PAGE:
Hey new to the forum(but not mises) and i have a question about the great depression. I get that Hoover was not a laissez faire but he was not a socialist like FDR was. So why was the depression so much worse under Hoover than FDR?
Saying the economy was so great under FDR compared to Hoover is like saying my ton of cow manure is so great compared to your 1500 lbs of crap. It is true that during FDRs tenure the unemployment rate never got up to that of Hoover but that is like comparing piles of crap. And the worst thing about all of this was that there was recovery under FDR in 1933 despite the efforts of Hoover and FDR. But in 1937 there was a crash in the depression. The Austrian argument is the best that the fake wealth created through the Fed by getting off of the Gold Standard had people feeling wealthier and then 3 years later the whole thing cracked up again.
My opinion is that the economy took until November 1953 to completely recover from the Depression when the Dow finally reached its 1929 high. And all the tinkering of Hoover and FDR plus all of the lost lives and lost opportunities of WW2 made the Depression worse not better.
1) Awesome name and avatar
2) The depression lasted much much longer under FDR than Hoover - we didn't actually get out of it until the massive cutbacks after the war
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Well for a start Hoover actually had a crash on his hands, while FDR would have seen the market begin to adapt in some way or other. Secondly, and much more importantly, FDR implemented policies which, at very least, stimulated some sort of economic activity. Even if you argue that it was all malinvestment in one way or other, the fact is that it was economic activity and a way to get food on the table. The policies which Hoover implemented were almost entirely based upon holding up wage rates and keeping prices inflexible, which is the worst possible thing that you can do during a depression... Like srsly bro, that's economic suicide to anyone who has ANY sort of legitimate macroeconomic background. PRICES NEED TO BE FLEXIBLE IN A PERIOD OF ECONOMIC CRISIS.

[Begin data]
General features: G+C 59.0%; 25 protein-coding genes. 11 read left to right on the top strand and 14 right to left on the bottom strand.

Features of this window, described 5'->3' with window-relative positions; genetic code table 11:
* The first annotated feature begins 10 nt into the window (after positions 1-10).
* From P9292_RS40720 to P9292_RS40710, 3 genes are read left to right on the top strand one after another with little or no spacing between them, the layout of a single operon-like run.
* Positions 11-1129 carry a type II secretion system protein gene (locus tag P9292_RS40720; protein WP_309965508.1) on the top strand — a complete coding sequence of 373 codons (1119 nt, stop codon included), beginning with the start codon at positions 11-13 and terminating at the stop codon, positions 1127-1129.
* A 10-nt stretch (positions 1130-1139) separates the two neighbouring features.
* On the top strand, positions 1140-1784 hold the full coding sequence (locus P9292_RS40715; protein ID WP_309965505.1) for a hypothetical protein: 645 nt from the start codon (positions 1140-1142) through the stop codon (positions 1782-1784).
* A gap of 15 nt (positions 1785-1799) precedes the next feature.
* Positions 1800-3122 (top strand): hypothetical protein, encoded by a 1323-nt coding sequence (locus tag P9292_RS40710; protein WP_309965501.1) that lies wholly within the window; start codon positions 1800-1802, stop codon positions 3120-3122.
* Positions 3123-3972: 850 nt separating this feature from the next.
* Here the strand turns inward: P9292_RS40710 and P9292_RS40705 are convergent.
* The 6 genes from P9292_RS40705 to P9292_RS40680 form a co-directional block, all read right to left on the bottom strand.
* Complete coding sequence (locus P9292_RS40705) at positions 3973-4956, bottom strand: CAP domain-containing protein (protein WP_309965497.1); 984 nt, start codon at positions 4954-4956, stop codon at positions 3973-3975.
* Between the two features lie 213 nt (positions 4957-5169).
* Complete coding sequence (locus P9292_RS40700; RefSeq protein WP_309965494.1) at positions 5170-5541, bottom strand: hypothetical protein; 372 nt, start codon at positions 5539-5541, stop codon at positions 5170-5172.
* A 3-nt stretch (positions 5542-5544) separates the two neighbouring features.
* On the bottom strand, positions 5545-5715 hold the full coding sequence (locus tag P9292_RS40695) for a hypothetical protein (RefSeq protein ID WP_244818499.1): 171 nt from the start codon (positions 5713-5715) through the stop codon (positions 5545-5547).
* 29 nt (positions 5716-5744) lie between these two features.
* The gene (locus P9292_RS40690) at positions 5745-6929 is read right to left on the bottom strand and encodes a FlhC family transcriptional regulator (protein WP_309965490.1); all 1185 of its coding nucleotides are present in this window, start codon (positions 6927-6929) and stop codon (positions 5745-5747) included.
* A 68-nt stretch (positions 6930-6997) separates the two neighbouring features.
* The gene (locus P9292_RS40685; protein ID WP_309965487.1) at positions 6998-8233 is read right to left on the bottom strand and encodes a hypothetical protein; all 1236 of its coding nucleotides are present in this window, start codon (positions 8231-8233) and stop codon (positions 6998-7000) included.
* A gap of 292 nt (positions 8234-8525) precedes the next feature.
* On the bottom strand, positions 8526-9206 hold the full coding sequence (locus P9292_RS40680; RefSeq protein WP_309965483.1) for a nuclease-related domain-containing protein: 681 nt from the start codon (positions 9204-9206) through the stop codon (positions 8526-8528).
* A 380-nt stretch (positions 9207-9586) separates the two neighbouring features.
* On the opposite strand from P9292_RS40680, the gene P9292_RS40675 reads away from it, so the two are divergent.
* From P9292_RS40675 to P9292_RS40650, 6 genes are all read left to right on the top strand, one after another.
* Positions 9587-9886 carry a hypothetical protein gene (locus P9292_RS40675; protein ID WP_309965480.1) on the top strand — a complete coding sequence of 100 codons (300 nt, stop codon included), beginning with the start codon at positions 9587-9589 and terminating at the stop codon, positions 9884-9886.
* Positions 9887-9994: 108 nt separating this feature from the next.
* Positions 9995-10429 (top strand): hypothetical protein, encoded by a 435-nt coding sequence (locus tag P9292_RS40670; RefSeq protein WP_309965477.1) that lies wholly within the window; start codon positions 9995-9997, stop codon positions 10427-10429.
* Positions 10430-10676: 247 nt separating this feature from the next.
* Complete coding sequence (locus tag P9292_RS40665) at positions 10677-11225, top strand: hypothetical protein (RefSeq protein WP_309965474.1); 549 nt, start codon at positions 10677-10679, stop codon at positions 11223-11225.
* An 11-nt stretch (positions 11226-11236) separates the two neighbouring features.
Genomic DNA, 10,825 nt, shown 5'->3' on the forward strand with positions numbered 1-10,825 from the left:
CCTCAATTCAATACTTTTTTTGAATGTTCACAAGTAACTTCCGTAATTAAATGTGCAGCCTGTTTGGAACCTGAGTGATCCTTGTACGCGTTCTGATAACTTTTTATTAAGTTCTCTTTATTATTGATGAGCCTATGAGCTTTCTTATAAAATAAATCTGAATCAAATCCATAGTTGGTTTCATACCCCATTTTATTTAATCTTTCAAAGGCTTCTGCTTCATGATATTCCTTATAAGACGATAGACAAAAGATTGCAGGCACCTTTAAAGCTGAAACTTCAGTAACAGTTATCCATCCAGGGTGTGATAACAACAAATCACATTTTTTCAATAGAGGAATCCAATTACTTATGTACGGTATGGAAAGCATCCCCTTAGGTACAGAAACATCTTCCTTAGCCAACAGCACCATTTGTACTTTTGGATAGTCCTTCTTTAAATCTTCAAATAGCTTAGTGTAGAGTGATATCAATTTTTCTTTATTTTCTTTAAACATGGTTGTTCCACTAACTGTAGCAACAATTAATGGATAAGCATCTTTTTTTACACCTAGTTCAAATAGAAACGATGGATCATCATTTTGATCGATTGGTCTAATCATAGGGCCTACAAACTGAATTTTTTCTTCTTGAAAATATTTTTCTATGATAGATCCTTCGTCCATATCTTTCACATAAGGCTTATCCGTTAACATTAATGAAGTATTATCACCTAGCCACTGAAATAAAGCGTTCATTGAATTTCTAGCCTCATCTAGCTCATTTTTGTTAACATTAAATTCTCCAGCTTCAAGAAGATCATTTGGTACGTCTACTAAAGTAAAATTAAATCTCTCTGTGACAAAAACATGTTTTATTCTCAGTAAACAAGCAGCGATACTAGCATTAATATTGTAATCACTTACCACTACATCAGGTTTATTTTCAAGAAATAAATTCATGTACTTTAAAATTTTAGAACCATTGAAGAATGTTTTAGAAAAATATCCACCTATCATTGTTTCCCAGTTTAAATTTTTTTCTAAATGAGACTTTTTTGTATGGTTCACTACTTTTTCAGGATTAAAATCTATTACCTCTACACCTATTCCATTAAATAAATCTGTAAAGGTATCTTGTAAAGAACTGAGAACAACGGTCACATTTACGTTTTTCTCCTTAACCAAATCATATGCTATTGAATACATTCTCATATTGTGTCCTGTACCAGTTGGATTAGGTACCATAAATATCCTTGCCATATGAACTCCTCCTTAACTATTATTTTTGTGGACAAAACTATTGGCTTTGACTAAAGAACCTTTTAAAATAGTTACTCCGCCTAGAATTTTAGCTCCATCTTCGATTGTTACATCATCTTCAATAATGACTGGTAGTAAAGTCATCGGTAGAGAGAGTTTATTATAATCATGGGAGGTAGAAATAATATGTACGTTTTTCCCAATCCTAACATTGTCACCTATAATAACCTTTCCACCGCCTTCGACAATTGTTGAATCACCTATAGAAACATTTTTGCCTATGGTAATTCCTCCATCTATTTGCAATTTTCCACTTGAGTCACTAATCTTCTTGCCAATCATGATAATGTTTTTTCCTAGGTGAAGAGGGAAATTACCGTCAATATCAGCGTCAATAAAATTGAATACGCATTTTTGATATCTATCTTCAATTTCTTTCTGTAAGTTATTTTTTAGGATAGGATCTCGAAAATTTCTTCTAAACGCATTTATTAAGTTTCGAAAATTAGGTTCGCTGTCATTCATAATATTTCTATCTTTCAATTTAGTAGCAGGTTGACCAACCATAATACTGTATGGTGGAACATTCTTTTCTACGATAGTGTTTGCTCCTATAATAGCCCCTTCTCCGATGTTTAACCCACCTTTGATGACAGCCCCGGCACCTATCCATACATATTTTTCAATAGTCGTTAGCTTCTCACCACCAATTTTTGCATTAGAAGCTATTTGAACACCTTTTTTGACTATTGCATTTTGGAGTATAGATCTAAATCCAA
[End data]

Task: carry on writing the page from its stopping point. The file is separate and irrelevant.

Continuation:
Therefore all Hoover did was try and keep them stagnant, and while FDR did the same thing in many cases, he at least introduced policies where people were employed and therefore could get wages and receive some sort of income. If prices are absolutely stagnant and there's no way for the market to properly adjust then Keynesian policies are legitimately your best bet, because they work under the assumption that prices can't adjust. If the alternative to mass unemployment of the productive factors of production, then it makes sense that stimulus economics will work better than any alternative.
In short, and without my ramblings, because he performed the lesser of two evils and performed measures which lead to direct employment and economic stimulation which, at very least, helped things in the short run.